To avoid this post becoming an overwhelming Bible study experience, these 4 verses, contextually (meaning when one read the whole chapter), all share one contextual thing in common. They all share the context that this faith is about the belief in the resurrection of Christ and the believer’s resurrection.
The central focus of the resurrection common to all 4 verses is returning to the roots of Christian salvation, which is found in Rom10:9-10 –
“That if thou shalt confess with thy mouth the Lord Jesus, and shalt believe in thine heart that God hath raised him from the dead, thou shalt be saved.
For with the heart man believeth unto righteousness; and with the mouth confession is made unto salvation.”
The belief or faith that saves is meant to have the singular focus on the resurrection of Christ. These 4 verses reinforce the paramount importance of this faith of the resurrection in the Christian walk on the earth that has eternal significance.
As if God is concerned that the importance of the resurrection escapes the Christian awareness, Paul said this in 2Co13:5, where he urged the believer to self-examine whether one is in faith, living by the power of God as displayed in the resurrection of Christ (2Co13:4). Paul by the inspiration of the Holy Spirit then says this in 2Co13:8 –
“For we can do nothing against the truth, but for the truth.”
What truth is Paul alluding to? This truth is the truth of the resurrection mentioned a few verses earlier. In other words, paraphrasing 2Co13:8 – to live by the faith in the power of the resurrection is God’s truth concerning the Christian faith.
For those interested in a deeper dive to support the above claim, below explores the supporting context.
2Co5:1-6 shows the context of the walk of faith in 2Co5:7 is an eternal heavenward’s focus of the resurrection vs. the temporary earthly body (2Co5:1-6).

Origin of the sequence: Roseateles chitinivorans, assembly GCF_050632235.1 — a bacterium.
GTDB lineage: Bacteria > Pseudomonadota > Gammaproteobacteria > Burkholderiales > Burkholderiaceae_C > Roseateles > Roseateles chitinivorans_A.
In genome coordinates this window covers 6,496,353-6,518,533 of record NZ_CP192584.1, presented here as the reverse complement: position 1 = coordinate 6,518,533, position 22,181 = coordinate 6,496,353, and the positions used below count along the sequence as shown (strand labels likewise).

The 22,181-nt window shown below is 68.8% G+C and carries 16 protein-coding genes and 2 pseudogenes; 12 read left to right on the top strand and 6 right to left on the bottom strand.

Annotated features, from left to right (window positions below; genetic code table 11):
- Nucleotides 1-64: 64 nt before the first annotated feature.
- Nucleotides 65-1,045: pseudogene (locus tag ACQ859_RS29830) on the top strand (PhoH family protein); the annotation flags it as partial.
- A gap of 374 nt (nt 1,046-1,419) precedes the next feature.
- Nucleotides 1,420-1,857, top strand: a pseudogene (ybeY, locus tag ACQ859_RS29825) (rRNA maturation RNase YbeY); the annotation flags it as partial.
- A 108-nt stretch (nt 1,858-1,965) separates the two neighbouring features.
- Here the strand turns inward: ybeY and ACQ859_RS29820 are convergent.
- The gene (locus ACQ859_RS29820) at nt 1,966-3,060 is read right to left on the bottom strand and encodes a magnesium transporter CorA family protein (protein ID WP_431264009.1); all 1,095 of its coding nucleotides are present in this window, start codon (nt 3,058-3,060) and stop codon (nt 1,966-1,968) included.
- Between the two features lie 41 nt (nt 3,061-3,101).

Heb11:16 shows the context of faith that pleased God in Heb11:6 is the faith in the hope of a better heavenly country (Heb11:16) vs. being a stranger and pilgrim on the earth (Heb11:13). Moreover, the reward mentioned in Heb11:6 would likely be referring to the eternal rewards of the out-resurrection of Phil3:10-11 and 1Co3, derived from the good works of gold, silver, and precious stones.
Rom14:8-9 talks about whether the believers live or die, it is done unto Christ who died and rose again. As the believers are not eyewitnesses to the Lord’s death and resurrection, the believers require faith in this regard for the Lord’s death and resurrection to be real for them.
Therefore, Rom14:23’s “whatsoever is not of faith is sin” has contextual support. This faith is the faith in the death and resurrection of Christ that He loved us. Thus when the lesser faith about eating certain foods is disputed, know that FAITH of the Lord’s death and resurrection compels one to respond in love.
1Pet1:3-5 talks about the faith in the living hope of the resurrection. 1Pet1:6 discusses how suffering can be experienced in unspeakable joy because of this hope. Therefore, it stands to reason that the context of the faith tested in 1Pet1:7 is the testing of the faith in the living hope of the resurrection on the Day of the Lord.
It should be more apparent now that Christian hope is the hope of the resurrection and not an earthly hope.
The above narrative offers compelling evidence that the Christian faith in God is not about hoping to be healed, to get a better job, or for a soul mate, any earthly needs-wants.
While these are legitimate earthly need-want, this faith that pleases God of the Christian walk focuses on the heavenward goals, especially the resurrection, and not on earthly need-want.
Self-examination or prove (KJV) is related to the Greek word dokimazo.
It means to test, examine, and scrutinize to recognize as genuine and deemed worthy.
Dokimazo is used in the NT in various contexts.
Inward (self) Proving
1. 2Co13:5, self-examination focuses on examining whether one is in faith, living by the power of God as displayed in the resurrection of Christ (2Co13:4).
This faith of 2Co13:5 is the belief in the hope of this resurrection, our resurrection, especially the 1st resurrection of Rev20:6 that needs to be earned according to Paul in Phil3:10-11.
Paul goes on to frame this faith in the resurrection as the truth in 2Co13:8.
The other inward proving is related to taking the holy communion found in 1Co11:28.